“Like all of our projects, we think that the more people know about them, the more they’ll like them, the more they’ll understand them and the more they’ll come to understand what choices we have and what our decision-making process was and how we arrived at certain solutions,” he said.
Two Trees doesn’t want to stick with the River Park site’s current zoning because industrial uses “make less and less sense on the urban waterfront” and parks, housing, schools and shops make more sense, Walentas said.
“And from a density standpoint, the world gets a lot of public good from density,” Walentas said. “Just like we demonstrated at Domino, without any public money, by using density as a value-creation tool we created hundreds of millions of dollars in public good between the park that we built and all the affordable housing that we created.”
Two Trees’ goal is to complete a Uniform Land Use Review Procedure — or ULURP — for rezoning River Street in the next two years, before Mayor Bill de Blasio leaves office, Walentas told reporters. After that, he expects the project’s construction to take five years. Two Trees will build one of the apartment towers and the park first, then construct the second apartment tower, Walentas said.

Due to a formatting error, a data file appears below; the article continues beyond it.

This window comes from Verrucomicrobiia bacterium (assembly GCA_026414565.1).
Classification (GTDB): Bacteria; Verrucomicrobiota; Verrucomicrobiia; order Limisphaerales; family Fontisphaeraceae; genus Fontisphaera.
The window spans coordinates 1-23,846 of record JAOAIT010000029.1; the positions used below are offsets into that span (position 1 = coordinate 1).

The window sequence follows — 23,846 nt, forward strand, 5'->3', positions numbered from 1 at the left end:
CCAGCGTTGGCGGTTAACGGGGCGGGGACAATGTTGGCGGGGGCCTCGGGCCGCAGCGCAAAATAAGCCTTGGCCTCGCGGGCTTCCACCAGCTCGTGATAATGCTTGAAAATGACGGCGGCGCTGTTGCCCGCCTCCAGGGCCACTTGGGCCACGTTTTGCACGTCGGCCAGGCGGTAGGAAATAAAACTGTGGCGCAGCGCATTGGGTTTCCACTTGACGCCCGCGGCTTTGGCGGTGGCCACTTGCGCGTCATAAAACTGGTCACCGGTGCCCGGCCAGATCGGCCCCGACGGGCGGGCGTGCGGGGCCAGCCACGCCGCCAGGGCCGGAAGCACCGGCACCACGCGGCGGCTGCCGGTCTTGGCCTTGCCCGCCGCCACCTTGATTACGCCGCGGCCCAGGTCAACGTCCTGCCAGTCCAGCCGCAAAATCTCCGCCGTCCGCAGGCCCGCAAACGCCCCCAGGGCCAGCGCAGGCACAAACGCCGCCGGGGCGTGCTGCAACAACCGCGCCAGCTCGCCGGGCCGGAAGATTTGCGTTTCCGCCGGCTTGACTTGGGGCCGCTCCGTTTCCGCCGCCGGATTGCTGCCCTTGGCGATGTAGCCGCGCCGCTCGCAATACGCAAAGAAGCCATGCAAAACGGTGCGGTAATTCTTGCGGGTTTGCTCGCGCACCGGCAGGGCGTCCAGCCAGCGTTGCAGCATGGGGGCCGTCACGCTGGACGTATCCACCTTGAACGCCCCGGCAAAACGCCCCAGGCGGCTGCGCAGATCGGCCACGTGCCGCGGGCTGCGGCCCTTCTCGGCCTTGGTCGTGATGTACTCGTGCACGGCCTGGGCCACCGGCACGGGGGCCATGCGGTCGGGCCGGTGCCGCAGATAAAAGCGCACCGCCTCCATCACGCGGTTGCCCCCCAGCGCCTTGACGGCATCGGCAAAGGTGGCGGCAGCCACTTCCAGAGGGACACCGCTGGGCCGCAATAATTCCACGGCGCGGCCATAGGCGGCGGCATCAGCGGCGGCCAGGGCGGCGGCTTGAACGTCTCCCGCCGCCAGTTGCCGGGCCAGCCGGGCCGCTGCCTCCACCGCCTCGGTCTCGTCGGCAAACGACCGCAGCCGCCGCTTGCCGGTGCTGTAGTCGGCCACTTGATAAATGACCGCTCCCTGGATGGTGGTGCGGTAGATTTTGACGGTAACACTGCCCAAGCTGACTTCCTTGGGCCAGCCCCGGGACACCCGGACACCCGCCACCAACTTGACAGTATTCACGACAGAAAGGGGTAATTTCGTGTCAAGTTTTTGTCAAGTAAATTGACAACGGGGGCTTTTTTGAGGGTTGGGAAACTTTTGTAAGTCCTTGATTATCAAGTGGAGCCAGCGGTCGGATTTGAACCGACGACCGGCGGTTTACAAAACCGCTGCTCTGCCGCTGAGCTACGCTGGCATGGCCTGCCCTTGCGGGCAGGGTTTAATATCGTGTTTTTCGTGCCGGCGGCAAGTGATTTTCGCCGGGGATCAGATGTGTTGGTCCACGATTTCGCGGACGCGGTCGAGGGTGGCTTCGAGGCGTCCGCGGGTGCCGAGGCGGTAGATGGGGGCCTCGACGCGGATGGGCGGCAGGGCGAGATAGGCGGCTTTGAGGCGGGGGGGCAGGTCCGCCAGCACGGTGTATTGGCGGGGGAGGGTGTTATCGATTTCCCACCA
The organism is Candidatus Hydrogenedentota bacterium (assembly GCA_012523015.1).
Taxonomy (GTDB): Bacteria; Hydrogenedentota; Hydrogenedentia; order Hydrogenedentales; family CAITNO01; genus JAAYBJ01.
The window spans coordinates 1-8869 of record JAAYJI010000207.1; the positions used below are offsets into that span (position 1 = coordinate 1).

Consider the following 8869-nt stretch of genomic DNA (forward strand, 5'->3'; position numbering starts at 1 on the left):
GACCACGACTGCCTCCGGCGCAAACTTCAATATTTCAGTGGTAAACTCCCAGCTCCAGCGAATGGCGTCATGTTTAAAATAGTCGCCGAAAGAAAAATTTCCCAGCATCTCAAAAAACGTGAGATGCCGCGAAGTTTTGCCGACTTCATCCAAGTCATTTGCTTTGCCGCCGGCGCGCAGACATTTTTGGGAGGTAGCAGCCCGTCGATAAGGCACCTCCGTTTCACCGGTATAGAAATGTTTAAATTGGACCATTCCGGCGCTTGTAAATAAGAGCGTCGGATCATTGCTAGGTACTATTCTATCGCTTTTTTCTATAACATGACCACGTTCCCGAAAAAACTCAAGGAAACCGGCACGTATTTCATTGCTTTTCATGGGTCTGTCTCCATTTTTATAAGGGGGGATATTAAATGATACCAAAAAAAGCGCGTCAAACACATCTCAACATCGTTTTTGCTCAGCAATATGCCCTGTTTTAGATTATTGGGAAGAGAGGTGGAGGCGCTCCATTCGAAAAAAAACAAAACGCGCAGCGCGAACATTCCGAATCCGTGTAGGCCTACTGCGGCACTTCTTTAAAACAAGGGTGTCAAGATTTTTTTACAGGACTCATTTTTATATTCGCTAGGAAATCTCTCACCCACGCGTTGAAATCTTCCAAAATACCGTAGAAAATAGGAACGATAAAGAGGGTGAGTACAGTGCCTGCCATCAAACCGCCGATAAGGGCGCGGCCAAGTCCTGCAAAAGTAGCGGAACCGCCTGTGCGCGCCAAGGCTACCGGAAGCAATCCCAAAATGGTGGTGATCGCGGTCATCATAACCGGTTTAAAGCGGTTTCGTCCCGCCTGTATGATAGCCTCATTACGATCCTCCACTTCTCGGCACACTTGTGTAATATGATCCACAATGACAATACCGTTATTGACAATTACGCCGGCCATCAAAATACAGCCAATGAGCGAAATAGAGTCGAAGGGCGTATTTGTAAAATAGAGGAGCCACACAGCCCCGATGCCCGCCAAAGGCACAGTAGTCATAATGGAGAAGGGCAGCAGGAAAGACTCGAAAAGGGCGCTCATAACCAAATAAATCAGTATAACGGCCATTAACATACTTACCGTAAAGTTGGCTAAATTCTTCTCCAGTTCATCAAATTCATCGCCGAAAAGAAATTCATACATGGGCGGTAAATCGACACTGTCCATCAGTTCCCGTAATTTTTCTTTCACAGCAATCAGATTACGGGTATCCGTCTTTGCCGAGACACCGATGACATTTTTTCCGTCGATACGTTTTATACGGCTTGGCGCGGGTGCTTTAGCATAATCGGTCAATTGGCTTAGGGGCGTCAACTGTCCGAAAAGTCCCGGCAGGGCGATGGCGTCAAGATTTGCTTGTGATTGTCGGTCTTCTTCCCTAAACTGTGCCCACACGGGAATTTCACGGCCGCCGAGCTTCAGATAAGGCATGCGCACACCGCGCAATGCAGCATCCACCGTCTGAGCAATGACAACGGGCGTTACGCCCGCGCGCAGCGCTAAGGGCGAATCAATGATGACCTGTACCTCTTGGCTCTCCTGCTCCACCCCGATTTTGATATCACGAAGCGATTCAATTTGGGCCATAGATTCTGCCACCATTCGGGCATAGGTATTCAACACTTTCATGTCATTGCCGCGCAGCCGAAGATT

Two Trees can expect to encounter opposition from Sustainable Williamsburg during the ULURP process.
“What’s already being built on the Williamsburg shoreline is proving to be a strain on the infrastructure and has significant impact on the texture and the dynamic of the neighborhood,” Matt Emmi, a Sustainable Williamsburg member, told the Brooklyn Eagle on Thursday.
Just one subway line serves the waterfront area, and its one south-bound street is congested, said Emmi, who has lived in Williamsburg for 10 years.
This is an ideal moment for Two Trees to seek rezoning for the Con Edison site, Emmi said.
“Nobody has earned the good will of the neighborhood like Two Trees,” he said. Thanks to its construction of Domino Park, which is universally loved, Two Trees currently enjoys “strong good will” in the neighborhood, according to Emmi.
Two Trees paid a high price for the property because it anticipated it would be able to get the site rezoned for residential use, Emmi said.
“Whether they bully or charm the neighborhood — and I personally appreciate that it seems that they’re taking the ‘charm’ approach — I still don’t think it’s right,” Emmi said. “They have the audacity to pay this much for a piece of land with the confidence that they will have the zoning overturned. What’s the point of the zoning if it can just ultimately always be overturned and changed?”